(c) conduit means for flow communicating said vacuum source with said apertures in said barrier attachment;
(d) filter means removably connected to said conduit means between said vacuum source and said barrier attachment; and
(e) attachment means for attaching said barrier attachment to the surgical device so that said barrier is secured to the equipment casing such that said barrier is spaced away from the surface on which the tool is to be used during use; said attachment means including at least one radial spoke extending from said barrier attachment to support means adapted to allow for relatively easy removal of said barrier attachment from the surgical device so as to provide for disposal of said barrier attachment and said filter means connected thereto after usage.
13. The attachment as set forth in claim 12 wherein:
(a) said barrier is a primary barrier; and
(b) a secondary physical barrier; said secondary barrier being a solid and transparent relatively thin disc adapted to extend radially outward from the casing during use; said secondary barrier being adapted to be removably mounted to the equipment casing and positioned between the grasping region and said primary barrier to function to physically block particles passing between said primary barrier and the casing during use.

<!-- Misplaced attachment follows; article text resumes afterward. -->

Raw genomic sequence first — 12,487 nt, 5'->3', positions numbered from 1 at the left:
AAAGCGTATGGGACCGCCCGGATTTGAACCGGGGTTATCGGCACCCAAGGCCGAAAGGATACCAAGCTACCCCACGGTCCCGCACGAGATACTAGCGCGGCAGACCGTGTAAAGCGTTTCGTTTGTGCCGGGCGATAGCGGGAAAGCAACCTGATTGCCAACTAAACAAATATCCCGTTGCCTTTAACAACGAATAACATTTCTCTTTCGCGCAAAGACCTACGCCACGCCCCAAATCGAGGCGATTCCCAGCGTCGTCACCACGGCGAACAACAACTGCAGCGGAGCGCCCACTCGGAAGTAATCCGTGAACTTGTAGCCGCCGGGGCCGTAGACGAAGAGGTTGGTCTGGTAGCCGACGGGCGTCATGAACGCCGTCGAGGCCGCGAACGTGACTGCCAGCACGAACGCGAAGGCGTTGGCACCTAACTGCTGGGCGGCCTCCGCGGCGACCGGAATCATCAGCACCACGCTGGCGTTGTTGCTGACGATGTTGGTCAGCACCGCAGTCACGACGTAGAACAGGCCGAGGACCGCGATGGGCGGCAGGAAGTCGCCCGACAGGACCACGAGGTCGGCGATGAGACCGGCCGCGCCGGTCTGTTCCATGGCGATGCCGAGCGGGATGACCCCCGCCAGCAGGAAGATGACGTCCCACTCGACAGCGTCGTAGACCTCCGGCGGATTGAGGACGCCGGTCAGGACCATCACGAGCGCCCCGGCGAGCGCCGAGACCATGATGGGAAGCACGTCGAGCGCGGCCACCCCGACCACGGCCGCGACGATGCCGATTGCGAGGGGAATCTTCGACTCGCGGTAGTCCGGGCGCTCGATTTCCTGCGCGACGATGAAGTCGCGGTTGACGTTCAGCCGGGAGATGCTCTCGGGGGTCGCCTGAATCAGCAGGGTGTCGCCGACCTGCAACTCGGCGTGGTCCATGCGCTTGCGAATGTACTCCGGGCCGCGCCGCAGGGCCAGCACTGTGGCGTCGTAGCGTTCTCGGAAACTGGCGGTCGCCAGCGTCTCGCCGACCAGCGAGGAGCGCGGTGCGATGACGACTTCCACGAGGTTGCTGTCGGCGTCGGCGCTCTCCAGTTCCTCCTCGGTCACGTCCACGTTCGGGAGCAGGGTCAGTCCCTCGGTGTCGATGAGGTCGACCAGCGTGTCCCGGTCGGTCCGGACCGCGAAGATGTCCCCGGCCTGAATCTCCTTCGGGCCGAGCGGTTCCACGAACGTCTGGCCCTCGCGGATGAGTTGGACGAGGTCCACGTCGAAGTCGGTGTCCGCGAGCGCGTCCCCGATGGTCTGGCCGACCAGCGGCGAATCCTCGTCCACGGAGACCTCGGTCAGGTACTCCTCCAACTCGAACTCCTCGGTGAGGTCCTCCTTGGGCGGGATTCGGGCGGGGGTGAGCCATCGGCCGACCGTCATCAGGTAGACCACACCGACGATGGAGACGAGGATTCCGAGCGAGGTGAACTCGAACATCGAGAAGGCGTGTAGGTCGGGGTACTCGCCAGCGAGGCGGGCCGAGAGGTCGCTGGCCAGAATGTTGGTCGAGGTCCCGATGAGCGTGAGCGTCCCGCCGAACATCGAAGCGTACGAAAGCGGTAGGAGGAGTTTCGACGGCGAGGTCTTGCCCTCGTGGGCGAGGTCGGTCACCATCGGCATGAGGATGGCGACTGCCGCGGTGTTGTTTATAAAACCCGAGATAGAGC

14. The attachment as set forth in claim 12 in combination with:
(a) said surgical device.
15. A barrier attachment for use with a surgical drill having a drill bit rotatably mountable relative to a drill casing and a grasping region on the drill casing for an operator to grasp the drill during use, said barrier attachment comprising:
(a) an air flow directing and physical barrier removably mountable on the equipment casing between said tool and said grasping region so that said barrier is radially spaced from and encircles the equipment casing so as to allow a user to visually see between said barrier and said tool casing during use; said barrier having a ring including an inner surface facing said equipment casing and including a plurality of suction apertures therein;
(b) a vacuum source adapted to produce a vacuum during use;
(c) conduit means for flow communicating said vacuum source with said apertures in said barrier attachment;
(d) filter means removably connected to said conduit means between said vacuum source and said barrier attachment; and
(e) attachment means for attaching said barrier attachment to the drill so that said primary barrier is secured to the drill casing between the drill bit and the grasping region; said attachment means including at least one radial spoke extending between said barrier and the surgical device during use and adapted to allow for relatively easy removal of said barrier attachment from the drill to allow for disposal of said barrier attachment and said filter means connected thereto.
16. The attachment as set forth in claim 15 wherein:
(a) said barrier is a primary barrier; and